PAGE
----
15 Jan 24

Wheezing and chest tightness in asthma: causes and treatment

Chest tightness is a common symptom in people with asthma, oftentimes acting as a sign that an asthma attack is coming. It may be accompanied by other symptoms, such as shortness of breath, coughing and wheezing, i.e., a high-pitched whistling sound emitted while breathing.

In this article, we will analyze the causes of chest tightness in asthma, as well as the treatments available to patients.

  1. What is asthma

First things first, let us try to understand what asthma is and how it manifests.

Asthma is a long-term inflammatory disease of the lungs that causes a patient’s airways to narrow, due to swelling or to the overproduction of mucus, thus making breathing more difficult. While it may be a relatively minor nuisance for some people, it can be particularly distressing for others, not to mention the possibility of a life-threatening asthma attack.

Common symptoms include episodes of shortness of breath, coughing, wheezing, chest tightness and trouble sleeping due to breathing difficulties. The frequency of the episodes contributes to classifying the severity of the illness.

Asthma can be diagnosed based on the following factors:

  • Observation of the pattern of symptoms
  • Analysis of parameters that can be collected via a spirometry test, such as forced expiratory volume in one second and peak expiratory flow rate
  • A patient’s response to therapy and medication over time

Although there is currently no cure, asthma symptoms can be controlled with the proper treatment and avoiding exposure to potential environmental triggers.

  1. How to recognize chest tightness

Chest tightness can feel quite distressful, as it makes it difficult to breathe in or out, and it shouldn’t be overlooked as it can be the signal of an incoming asthma attack or that other asthma symptoms are about to worsen. It usually manifests as a feeling of being constricted, as if there’s a band tightened around the torso that compels the patient to push hard in order to breathe.

Not all patients who have asthma experience chest tightness, but there is a specific type of asthma in which this symptom is frequent, i.e., Chest Tightness Variant Asthma, or CTVA.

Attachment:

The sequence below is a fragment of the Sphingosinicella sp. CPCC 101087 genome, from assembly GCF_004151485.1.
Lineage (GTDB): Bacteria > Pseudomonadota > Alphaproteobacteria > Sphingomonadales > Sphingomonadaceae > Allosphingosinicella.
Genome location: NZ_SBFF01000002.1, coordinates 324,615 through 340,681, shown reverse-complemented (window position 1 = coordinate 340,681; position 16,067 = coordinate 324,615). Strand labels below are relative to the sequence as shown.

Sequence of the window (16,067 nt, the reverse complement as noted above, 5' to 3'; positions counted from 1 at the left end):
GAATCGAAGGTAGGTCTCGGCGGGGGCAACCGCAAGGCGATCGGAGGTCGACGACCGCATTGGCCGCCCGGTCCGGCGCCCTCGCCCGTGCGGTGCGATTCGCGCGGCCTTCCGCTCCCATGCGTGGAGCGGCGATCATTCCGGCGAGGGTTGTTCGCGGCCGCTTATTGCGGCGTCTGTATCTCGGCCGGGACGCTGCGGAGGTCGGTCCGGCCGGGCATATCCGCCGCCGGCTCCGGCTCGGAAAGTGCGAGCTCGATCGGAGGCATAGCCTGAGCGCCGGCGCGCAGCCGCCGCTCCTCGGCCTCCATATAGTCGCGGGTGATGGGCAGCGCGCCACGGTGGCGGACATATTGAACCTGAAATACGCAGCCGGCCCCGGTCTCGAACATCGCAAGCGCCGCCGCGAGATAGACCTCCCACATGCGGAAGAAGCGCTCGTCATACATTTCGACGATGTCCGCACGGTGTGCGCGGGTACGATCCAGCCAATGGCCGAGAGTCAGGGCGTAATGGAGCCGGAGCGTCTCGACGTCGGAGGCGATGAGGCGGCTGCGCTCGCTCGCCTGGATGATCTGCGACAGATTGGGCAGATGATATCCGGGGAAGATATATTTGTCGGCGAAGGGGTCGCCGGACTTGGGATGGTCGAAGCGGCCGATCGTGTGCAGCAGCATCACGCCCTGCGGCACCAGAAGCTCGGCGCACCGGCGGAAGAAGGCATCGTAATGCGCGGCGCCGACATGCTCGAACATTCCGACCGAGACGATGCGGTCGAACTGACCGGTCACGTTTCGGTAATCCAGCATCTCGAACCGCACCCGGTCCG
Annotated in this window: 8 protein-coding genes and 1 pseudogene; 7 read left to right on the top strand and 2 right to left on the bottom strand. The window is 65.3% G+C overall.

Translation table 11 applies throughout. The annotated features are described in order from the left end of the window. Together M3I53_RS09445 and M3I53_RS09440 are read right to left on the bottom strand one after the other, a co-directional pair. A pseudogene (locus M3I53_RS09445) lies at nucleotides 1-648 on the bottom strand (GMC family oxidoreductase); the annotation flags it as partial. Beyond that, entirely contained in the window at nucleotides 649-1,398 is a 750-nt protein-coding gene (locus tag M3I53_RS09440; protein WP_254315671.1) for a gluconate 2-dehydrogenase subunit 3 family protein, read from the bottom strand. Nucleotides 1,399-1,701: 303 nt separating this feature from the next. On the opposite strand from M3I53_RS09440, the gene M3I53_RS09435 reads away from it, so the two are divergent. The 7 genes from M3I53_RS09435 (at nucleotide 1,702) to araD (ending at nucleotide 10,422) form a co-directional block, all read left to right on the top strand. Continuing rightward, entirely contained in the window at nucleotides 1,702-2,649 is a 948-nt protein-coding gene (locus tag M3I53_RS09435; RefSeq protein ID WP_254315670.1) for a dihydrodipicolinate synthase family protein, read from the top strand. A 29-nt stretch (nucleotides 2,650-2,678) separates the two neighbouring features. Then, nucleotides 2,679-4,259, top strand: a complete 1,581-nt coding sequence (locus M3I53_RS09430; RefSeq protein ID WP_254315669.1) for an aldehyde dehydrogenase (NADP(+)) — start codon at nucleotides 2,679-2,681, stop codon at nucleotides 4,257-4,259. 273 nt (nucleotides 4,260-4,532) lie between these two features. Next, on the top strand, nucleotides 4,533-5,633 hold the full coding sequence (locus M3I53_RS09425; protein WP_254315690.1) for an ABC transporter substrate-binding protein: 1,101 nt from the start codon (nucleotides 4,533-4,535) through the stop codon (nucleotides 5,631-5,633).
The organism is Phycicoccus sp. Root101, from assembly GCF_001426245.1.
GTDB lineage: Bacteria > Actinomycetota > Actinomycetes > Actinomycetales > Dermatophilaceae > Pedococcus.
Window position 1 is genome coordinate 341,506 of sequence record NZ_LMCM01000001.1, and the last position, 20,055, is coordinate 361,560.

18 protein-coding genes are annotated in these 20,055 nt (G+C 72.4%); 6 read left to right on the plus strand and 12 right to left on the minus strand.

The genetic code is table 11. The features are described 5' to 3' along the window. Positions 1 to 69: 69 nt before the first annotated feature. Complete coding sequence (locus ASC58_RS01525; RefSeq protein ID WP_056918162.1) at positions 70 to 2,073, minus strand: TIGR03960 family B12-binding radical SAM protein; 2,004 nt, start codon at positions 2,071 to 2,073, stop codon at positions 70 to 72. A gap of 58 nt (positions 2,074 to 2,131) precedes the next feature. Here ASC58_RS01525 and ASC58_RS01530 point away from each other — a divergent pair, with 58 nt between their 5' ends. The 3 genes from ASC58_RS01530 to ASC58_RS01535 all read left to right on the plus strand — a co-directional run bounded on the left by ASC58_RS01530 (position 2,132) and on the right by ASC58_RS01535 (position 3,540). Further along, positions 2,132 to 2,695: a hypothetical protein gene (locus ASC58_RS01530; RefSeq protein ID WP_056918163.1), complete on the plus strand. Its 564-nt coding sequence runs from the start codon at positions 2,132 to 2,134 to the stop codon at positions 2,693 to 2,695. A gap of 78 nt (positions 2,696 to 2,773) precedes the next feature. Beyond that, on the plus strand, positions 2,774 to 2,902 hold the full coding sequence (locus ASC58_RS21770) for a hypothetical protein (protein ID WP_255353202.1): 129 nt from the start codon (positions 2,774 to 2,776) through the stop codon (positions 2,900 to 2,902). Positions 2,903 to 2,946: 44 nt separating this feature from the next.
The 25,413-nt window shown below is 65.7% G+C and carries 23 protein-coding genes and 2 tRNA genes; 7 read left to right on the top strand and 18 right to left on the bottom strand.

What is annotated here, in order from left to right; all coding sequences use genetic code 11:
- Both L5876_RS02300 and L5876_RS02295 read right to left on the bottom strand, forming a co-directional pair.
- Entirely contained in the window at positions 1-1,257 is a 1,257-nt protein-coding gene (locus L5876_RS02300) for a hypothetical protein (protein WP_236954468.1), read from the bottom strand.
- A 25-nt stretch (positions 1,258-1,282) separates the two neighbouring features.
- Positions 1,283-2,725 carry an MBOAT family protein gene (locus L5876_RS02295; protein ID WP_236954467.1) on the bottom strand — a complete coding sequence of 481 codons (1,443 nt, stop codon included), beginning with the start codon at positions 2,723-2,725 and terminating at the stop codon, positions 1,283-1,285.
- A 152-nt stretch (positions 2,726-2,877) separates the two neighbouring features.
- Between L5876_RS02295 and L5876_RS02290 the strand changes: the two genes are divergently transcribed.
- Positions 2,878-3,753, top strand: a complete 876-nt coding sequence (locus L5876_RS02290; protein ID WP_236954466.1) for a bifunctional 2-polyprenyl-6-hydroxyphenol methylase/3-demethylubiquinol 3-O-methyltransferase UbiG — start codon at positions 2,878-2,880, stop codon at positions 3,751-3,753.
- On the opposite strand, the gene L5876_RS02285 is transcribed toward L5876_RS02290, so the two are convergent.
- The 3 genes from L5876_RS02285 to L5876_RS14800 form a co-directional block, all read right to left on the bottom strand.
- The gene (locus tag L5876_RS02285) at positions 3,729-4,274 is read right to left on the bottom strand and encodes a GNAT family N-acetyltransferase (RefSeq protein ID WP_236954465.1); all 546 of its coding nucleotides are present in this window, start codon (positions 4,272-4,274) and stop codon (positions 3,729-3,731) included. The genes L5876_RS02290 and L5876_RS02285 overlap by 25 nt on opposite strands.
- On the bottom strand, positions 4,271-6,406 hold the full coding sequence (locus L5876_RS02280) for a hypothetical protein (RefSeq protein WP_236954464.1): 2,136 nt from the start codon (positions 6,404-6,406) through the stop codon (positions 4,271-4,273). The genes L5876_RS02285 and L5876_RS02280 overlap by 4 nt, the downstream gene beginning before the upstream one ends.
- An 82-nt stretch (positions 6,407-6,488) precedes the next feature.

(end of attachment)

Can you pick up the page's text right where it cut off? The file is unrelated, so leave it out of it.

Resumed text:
Chest tightness can be exacerbated by physiological and environmental factors, such as:

  • Respiratory infections
  • Cigarette smoke
  • Airborne irritants like pollen, pet dander or strong fragrances
  • Smoke or chemicals
  • Physical exercise
  1. Medical treatments for chest tightness in asthma

Many patients who experience chest tightness find relief with other asthma treatments.

  1. Bronchodilators

Bronchodilators relax muscles around the airways so that a patient can breathe more easily. There are several types of bronchodilators, the most commonly used being:

  • Short-acting bronchodilator inhalers. These are also known as rescue inhalers, as they provide immediate relief when symptoms arise. Albuterol is an example of short-acting bronchodilator.
  • Long-acting bronchodilators, such as tiotropium bromide. They are intended for long-term use instead of emergency treatment.
  1. Corticosteroids

Corticosteroids are most usually inhaled to reduce swelling inside the airways, although oral versions are also available. Budesonide is a commonly used corticosteroid.

  1. Anticholinergics

Anticholinergics prevent muscle bands from tightening around the airways, and are usually given via an inhaler or a nebulizer. They are often used in combination with inhaled corticosteroids.

All of the medication mentioned above must be prescribed by a doctor, and constant monitoring of the symptoms and their evolution is always recommended.

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